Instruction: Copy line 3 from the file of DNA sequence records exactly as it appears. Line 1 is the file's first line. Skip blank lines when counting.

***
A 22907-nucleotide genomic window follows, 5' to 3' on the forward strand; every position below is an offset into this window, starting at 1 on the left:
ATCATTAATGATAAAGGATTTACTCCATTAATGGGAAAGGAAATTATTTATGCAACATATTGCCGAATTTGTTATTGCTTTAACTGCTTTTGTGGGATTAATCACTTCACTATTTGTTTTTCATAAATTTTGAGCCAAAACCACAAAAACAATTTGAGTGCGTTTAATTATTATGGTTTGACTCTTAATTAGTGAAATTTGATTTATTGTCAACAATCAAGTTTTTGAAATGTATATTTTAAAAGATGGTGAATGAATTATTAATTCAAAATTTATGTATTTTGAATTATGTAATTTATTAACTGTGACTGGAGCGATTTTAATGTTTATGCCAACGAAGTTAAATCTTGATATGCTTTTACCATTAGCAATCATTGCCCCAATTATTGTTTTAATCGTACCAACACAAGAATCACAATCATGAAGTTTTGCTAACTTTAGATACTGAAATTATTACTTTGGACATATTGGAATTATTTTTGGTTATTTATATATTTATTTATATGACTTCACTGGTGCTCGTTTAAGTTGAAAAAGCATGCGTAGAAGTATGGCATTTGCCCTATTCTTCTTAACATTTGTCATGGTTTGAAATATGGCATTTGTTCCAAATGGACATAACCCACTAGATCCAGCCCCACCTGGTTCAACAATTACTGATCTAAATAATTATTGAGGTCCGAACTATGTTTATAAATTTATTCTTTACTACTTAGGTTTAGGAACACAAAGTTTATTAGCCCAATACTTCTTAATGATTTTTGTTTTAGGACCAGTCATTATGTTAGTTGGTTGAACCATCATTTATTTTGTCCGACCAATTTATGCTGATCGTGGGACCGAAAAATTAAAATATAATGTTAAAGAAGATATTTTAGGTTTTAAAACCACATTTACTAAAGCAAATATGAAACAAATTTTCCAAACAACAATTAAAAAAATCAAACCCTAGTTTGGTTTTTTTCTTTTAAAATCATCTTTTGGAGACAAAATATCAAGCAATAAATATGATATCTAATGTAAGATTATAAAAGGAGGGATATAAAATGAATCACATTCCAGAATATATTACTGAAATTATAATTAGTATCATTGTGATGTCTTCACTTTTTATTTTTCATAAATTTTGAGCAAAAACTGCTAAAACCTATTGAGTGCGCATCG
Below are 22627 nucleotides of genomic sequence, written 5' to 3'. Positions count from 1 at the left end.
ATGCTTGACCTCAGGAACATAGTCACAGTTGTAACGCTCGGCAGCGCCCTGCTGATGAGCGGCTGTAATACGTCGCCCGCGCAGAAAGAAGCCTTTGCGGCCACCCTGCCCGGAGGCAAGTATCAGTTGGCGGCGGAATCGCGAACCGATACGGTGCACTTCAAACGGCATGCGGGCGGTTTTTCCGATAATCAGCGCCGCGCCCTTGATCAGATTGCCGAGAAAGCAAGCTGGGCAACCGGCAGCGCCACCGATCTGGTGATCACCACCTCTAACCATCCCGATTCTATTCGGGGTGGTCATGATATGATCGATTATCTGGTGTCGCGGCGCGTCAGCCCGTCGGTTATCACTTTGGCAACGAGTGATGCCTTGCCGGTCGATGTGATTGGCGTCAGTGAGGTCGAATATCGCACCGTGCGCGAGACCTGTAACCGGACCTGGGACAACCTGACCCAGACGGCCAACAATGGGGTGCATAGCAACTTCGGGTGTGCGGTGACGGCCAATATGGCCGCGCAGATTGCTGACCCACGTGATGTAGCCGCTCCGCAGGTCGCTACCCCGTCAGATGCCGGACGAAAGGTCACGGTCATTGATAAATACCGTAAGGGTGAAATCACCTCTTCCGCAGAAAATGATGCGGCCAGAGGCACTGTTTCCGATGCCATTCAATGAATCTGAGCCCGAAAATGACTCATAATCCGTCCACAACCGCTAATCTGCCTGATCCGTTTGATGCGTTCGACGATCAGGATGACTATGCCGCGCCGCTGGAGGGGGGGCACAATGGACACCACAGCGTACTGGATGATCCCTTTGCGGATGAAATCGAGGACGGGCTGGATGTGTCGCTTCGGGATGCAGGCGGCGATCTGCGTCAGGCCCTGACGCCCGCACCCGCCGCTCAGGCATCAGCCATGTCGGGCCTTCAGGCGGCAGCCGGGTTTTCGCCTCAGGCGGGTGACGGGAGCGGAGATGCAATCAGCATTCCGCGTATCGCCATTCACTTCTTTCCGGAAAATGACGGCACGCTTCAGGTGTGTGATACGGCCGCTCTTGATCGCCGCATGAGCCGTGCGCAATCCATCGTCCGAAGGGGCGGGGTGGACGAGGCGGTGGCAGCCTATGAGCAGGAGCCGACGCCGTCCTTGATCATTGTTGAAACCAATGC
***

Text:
Below are 22627 nucleotides of genomic sequence, written 5' to 3'. Positions count from 1 at the left end.